Shubham Pant, MD: So, you’re saying that the ones who had some immunosuppression or immune transplant, somebody with HIV, were excluded from the trials?

Nikhil Khushalani, MD: That’s correct.

Shubham Pant, MD: So these were patients who were not technically immune suppressed when they came into the trial, and they just had this chronic UV-A exposure. In the trial, was there any biomarker selection? Precision medicine is all about tumor agnostic. You have the microsatellite instability [MSI], which we pick up on in colorectal cancer. And that’s been approved for others, right? If you have MSI-high disease, you can get checkpoint inhibitors across the board. So, in this trial, was there any selection for microsatellite instability for tumor mutational burden? Because now certain tests can do tumor mutational burden, which is being used in lung cancer. So what about this trial?

Nikhil Khushalani, MD: In this trial, this was a completely unselected population. It was primarily histologic diagnosis. But, in my mind, that is where the field is headed, is biomarker-driven studies. That, to me, is really the Holy Grail of what we are doing with immunotherapy and trying to understand which patients benefit the most from immunotherapy, which patients are more likely to develop a response or no response, and are more likely to develop adverse effects. So one of the most common markers that we have utilized across skin cancers and in many other tumors as well with immunotherapy has been PD-L1 [programmed death-ligand 1] immunostaining. This is on the tumor itself, on the tumor block, the paraffin-embedded specimen, either on the tumor, or PD-L1 can also be expressed on lymphocytes.

One of the problems with that is the high variability in definitions. So, for a positive stain, depending on which particular PD-L1 test one uses, one could call 1% of cells being positive a positive result, or greater than 5%. And, in lung cancer, certainly greater than 50%. So in my mind that’s not been adequately standardized and definitely not so for cutaneous squamous cell. More importantly, what is critical and what we have learned now over 5 to 7 years of PD-L1 history is that patients who have a high PD-L1 expression in their tumors do potentially have a higher response to anti–PD-1 [anti-programmed cell death protein 1] or PD-L1 agents. But the corollary is not necessarily true. That means patients who are PD-L1–negative by the test that you have used are not those who don’t respond. They can still respond, and, therefore, I would not deny a patient an anti–PD-1 agent when it’s indicated in a given case, simply because their PD-L1 status is 0%.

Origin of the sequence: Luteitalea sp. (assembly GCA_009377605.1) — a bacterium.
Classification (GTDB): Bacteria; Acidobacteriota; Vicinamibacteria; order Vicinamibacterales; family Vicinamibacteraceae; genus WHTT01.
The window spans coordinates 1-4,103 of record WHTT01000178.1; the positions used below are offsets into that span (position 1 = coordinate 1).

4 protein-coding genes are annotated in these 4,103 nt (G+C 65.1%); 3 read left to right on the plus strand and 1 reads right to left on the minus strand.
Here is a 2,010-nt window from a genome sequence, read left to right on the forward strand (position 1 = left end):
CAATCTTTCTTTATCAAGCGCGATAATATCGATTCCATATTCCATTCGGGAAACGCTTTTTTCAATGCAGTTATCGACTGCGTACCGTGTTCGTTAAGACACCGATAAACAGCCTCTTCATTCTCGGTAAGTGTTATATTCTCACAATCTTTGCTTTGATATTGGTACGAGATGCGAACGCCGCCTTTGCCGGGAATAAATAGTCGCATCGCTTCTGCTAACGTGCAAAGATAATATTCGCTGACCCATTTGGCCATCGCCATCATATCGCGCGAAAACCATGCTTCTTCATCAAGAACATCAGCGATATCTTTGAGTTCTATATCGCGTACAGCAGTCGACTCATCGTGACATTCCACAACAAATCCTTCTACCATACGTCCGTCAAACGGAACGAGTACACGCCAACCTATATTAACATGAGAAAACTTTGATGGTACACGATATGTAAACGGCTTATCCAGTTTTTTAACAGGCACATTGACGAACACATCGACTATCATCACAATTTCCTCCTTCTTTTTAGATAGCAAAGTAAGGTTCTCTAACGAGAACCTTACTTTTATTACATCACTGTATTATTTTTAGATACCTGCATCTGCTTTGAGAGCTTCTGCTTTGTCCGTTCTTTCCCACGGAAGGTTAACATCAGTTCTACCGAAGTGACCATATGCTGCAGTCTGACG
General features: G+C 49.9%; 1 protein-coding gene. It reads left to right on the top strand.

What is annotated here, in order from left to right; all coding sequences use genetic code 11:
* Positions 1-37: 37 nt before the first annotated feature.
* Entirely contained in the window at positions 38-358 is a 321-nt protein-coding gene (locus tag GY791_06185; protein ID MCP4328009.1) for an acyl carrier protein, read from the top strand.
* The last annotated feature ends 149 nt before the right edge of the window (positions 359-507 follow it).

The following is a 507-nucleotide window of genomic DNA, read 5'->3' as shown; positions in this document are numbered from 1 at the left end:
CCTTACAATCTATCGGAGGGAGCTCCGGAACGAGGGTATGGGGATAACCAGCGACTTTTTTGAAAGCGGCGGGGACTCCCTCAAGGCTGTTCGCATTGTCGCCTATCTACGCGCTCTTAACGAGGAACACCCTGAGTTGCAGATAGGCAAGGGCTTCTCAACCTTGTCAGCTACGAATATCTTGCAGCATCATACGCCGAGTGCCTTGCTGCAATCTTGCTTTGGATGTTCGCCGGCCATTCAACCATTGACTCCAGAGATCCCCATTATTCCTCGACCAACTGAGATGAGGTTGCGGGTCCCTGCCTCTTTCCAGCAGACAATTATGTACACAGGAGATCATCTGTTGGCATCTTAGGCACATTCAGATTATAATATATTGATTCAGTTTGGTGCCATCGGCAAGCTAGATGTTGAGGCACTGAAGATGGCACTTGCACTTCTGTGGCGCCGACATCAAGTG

I think that’s one of the take-home messages that is critically important. And, if you look across the board in tumors where anti–PD-1 agents have now been approved—so you’re looking at melanoma, kidney cancer, bladder cancer, lung cancer—if you average them out, and some publications have already come out, the response rate, on an average, is about 30%. It’s higher in melanoma. For example, for therapy-naive melanoma, it’s about a 40% response rate in the first-line setting, but it’s lower in kidney cancer. It’s about 22% there. So why is there a differential even between tumors? There has to be certain tumor-specific factors.

If you look at the ones in these cohorts who are PD-L1–positive, the response rate sort of peaks up towards 50%. But for the ones who are PD-L1–negative, the response rate is still about 12% to 14%. So there is a substantial population of patients that would benefit. I don’t think this is the end-all, one-all biomarker from a PD-L1 standpoint. Even in the phase I trial with CSCC [cutaneous squamous cell carcinoma] where they looked at PD-L1 staining, it was not predictive of response or it did not correlate directly to response in that setting. If one combines these with other biomarkers, for example, CD8 density, or tumor mutational burden, maybe we’ll have a conglomerate of biomarkers that may allow us to better define which patients will and will not respond. And hopefully, the field is moving there very quickly.